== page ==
English College, Valladolid

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The front view of the College

The Royal English College, Valladolid, for the training of Catholic priests for the English and Welsh Mission, is under the patronage of St Alban, and was founded by Robert Persons in 1589 during the Protestant Reformation. [1]

Today, men of varying ages and backgrounds spend a Propaedeutic Year in Valladolid, to discern their vocation and begin formation for Catholic priesthood. They are exposed to spiritual and human formation, which roots their faith in Jesus Christ, and prepares them to go on to other seminaries either in the United Kingdom or Ireland—and some to Rome and other places.

Our Lady Vulnerata[edit]

The Vulnerata on a paso before a procession

The image of Our Lady venerated in the College Chapel is that of La Vulnerata, or The Wounded One. The story of the Vulnerata goes back centuries; but in 1596, as Spain was recovering from the defeat of the Armada and was gathering another fleet in the city of Cadiz, the Earl of Essex together with Sir Walter Raleigh led an English fleet into the harbour, defeating the Spanish fleet and taking possession of the city. Some of the English troops started a riot and dragged a statue of the Virgin Mother and Child from a church to the market square where they desecrated it. They cut off both arms, and all that remained of the child were parts of his tiny feet on his mother’s knee.

The mutilated statue was taken to Madrid, and given a place of honour in a private chapel of a Countess. The priests and seminarians of the English College in Valladolid asked the Countess if they might make reparation for the behaviour of their fellow countrymen who had desecrated the statue. She agreed and the statue was brought to Valladolid and installed with great solemnity in the College Chapel in 1600.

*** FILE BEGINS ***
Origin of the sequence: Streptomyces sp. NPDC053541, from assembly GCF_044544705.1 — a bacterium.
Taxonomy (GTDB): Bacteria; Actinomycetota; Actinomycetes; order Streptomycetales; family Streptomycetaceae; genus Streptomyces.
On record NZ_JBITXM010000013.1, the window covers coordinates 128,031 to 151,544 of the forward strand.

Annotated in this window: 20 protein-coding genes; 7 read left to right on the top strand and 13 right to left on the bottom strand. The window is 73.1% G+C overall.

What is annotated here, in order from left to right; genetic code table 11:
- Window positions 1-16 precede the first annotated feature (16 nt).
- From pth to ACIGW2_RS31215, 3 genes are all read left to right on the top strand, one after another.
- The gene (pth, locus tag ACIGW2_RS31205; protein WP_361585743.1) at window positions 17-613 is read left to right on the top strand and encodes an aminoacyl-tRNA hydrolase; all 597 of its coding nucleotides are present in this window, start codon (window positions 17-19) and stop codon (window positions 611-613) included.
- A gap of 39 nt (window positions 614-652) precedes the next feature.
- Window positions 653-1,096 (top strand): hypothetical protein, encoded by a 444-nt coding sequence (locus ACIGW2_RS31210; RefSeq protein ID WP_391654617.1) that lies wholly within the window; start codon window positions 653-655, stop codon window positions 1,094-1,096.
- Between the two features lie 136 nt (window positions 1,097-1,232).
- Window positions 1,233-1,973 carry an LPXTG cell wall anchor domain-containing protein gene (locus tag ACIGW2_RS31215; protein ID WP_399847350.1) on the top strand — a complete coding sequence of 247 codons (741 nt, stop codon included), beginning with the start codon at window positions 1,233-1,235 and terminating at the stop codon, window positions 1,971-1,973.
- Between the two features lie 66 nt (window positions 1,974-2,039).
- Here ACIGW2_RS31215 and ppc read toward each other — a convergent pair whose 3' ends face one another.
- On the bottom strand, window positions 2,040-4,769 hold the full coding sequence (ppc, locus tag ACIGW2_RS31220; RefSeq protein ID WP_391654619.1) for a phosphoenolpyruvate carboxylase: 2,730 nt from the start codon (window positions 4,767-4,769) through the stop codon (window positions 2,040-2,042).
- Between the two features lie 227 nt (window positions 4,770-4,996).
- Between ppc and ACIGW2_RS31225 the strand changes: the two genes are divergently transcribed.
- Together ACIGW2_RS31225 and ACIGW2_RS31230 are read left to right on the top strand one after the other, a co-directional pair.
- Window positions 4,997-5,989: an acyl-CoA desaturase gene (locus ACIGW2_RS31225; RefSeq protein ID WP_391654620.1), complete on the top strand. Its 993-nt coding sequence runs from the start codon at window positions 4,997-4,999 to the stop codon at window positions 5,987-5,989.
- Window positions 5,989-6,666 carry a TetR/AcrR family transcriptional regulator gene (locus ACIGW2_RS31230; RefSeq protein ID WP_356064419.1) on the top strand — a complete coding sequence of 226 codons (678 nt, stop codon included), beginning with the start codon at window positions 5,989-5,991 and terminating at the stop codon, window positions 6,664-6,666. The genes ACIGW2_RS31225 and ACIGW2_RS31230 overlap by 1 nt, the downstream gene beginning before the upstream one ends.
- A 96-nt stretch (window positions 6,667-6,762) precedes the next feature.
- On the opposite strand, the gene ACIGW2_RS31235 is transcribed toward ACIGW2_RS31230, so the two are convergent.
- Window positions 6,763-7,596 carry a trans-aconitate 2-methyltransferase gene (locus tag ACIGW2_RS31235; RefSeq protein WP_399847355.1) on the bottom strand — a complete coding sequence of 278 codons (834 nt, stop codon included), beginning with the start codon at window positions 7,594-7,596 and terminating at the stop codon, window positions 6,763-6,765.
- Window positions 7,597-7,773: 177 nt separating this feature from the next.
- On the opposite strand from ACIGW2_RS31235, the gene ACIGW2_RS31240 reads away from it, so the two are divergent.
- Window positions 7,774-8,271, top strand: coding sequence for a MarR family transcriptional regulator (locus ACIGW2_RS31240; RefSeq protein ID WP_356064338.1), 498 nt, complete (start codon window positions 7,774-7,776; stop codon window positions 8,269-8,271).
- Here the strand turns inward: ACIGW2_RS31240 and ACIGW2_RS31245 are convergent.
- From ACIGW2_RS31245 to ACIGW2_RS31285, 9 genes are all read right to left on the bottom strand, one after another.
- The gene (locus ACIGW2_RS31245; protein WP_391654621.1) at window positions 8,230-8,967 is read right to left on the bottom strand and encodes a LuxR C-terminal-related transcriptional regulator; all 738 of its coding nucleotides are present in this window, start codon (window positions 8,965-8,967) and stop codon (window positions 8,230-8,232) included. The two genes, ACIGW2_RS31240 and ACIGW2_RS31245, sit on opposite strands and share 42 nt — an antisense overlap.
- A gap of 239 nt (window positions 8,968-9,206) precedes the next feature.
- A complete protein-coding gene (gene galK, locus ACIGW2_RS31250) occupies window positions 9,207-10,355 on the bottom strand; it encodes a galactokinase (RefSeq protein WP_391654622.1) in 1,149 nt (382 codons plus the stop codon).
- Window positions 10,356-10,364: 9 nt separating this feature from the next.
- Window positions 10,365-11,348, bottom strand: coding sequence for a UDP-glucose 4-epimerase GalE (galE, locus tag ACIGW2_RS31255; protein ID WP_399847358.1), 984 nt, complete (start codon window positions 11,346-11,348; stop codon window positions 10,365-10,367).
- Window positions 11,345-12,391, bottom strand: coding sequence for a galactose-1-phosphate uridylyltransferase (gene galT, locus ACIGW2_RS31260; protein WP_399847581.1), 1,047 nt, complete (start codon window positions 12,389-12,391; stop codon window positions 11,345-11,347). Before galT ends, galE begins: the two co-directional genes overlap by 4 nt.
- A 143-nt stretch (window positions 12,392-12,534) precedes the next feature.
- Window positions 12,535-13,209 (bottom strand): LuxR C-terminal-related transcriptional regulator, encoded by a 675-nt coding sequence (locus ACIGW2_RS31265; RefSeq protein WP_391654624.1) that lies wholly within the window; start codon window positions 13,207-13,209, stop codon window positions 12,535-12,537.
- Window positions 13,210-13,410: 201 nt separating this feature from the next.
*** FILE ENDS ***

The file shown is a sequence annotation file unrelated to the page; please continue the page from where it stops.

Every year during Holy Week the statue is processed along the street, where it is met by a huge paso or float, which has a large depiction of the Crucified Christ resting on top of it. The two images meet, and dance to each other for a brief period—then the Vulnerata comes back to the College. [2]

College Martyrs[edit]

The following alumni of the College gave their lives as martyrs for the Catholic Faith during the Protestant Reformation in England and Wales:

Saint Ambrose Barlow OSB Saint Thomas Garnet SJ Saint John Lloyd Saint John Plessington Saint John Roberts OSB
Saint Henry Walpole SJ Blessed Ralph Ashley SJ Blessed Edward Bamber Blessed Mark Barkworth OSB Blessed Arthur Bell OSF
Blessed Thomas Benstead Blessed Thomas Bullaker OSF Blessed Roger Cadwallador Blessed Ralph Corby SJ Blessed Robert Drury
Blessed Roger Filcock SJ Blessed Thomas Holland SJ Blessed Thomas Palaser OSF Blessed Richard Reynolds Blessed William Richardson
Blessed Thomas Whitaker Venerable Edward Morgan SJ

English College, Seville[edit]

The College inherited the assets of the English College of St Gregory, Seville upon the closure of the latter: the Seville College had been founded by Robert Persons in 1592, was bankrupt by 1645, and was closed on the expulsion of the Jesuits from Spain in 1767.[3]

See also[edit]


  1. ^ http://www.valladolid.org
  2. ^ Williams, M., St Alban's College, Valladolid: Four Centuries of English Catholic Presence in Spain (London: C Hurst & Co, 1986)
  3. ^ Martin Murphy, St Gregory's College, Seville 1592-1767, Catholic Record Society, 1992

External links[edit]

Coordinates: 41°39′01″N 4°43′04″W / 41.65028°N 4.71778°W / 41.65028; -4.71778